- RBNZ will need to raise rates to combat rising inflationary pressures.
- Inflation will largely stem from a tightening job market.
- CPI data suggests we may already have entered a high inflation period.
After being trapped in a low-interest rate environment for such an extended period, talk of real normalisation can, at times, seem more like wishful thinking than anything else. However, for one country at least, the data is beginning to put pressure on its central bank to finally begin the process of lifting rates back to historic norms. Specifically, New Zealand could see a slew of hikes moving forward as the RBNZ attempts to keep inflation in check and within its mandated band.
First and foremost, the question has to be asked, are inflationary pressures really building? In short, yes they are and there are a number of key drivers which are contributing to this uptick. Primarily however, blame can be laid at the feet of a tightening job market as, at 4.9%, unemployment is below the widely accepted natural rate for the country. As a result of this low unemployment rate, wage inflation is almost certain to be on the rise this year and general inflation should follow suit.
In addition to wage inflation, the property bubble in the nation’s largest city will be contributing to overall inflationary pressures. Specifically, rental prices have skyrocketed by around 7.1% over the past 12 months due to the lack of housing supply. What’s more, the mere presence of the bubble provides an incentive for the RBNZ to step in with some hikes as increasing rates would help to cool off the red hot property market.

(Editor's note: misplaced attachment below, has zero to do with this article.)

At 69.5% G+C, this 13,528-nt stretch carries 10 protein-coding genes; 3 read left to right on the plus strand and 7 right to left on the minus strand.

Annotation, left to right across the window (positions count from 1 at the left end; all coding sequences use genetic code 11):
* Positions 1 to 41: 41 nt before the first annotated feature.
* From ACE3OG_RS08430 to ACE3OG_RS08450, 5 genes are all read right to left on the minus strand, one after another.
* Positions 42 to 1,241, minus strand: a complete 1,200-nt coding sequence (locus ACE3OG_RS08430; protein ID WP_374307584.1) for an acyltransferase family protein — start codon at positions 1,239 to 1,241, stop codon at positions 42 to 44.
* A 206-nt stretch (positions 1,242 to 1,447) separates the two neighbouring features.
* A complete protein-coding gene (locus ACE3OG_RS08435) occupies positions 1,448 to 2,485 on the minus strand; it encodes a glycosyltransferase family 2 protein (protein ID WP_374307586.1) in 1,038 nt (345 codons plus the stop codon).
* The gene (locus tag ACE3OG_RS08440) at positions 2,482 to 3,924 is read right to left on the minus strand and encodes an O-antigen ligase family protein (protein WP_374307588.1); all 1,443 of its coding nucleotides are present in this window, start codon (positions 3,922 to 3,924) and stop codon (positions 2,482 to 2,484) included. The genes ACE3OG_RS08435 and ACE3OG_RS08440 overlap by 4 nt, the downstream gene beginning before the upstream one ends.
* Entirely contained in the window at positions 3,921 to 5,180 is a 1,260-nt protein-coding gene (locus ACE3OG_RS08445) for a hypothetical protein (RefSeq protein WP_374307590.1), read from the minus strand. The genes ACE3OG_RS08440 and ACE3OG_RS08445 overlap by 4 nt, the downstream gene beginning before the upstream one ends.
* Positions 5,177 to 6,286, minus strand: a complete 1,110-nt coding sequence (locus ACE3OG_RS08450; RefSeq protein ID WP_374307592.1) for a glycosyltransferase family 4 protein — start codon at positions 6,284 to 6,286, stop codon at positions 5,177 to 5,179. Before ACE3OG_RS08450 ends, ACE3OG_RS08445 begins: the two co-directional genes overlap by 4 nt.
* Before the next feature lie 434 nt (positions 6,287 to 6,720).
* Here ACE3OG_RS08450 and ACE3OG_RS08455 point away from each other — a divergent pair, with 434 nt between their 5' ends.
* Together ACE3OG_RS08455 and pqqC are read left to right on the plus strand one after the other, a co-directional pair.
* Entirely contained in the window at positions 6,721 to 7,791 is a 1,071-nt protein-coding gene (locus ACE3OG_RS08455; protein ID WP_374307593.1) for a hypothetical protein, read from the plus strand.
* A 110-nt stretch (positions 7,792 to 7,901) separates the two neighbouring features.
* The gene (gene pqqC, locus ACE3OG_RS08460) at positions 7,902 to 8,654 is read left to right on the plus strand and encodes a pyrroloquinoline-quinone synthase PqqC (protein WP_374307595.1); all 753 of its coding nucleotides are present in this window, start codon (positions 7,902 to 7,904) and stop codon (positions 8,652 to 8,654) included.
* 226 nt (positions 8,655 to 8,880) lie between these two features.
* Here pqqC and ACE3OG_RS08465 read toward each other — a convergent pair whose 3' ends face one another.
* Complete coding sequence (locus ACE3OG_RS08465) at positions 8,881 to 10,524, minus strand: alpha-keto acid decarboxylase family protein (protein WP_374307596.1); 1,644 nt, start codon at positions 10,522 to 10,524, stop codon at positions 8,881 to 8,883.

Regardless of what is causing inflation to spike, the fact remains that we are already beginning to see the start of this period of higher inflation as was made quite clear in the latest CPI results. Coming in at 1.3% q/q, the figure was in stark contrast to the historically low inflation seen across the ditch in Australia which took most of the market by surprise. Further upticks of this magnitude will see the nation’s inflation rate move above the 3% upper limit targeted by the RBNZ which will necessitate at least a 25bps hike in the OCR.
Ultimately, we will have to wait and see whether or not the central bank will take this first move towards seeing rates back to their normal levels. However, faced with strong GDP growth of 3.5% y/y, recovering dairy prices, robust retail sales, and the other factors mentioned above, the RBNZ will be fairly loath to keep rates on hold. As a result, keep an eye on the February OCR announcement as it could be the first step in a road towards normalised rates.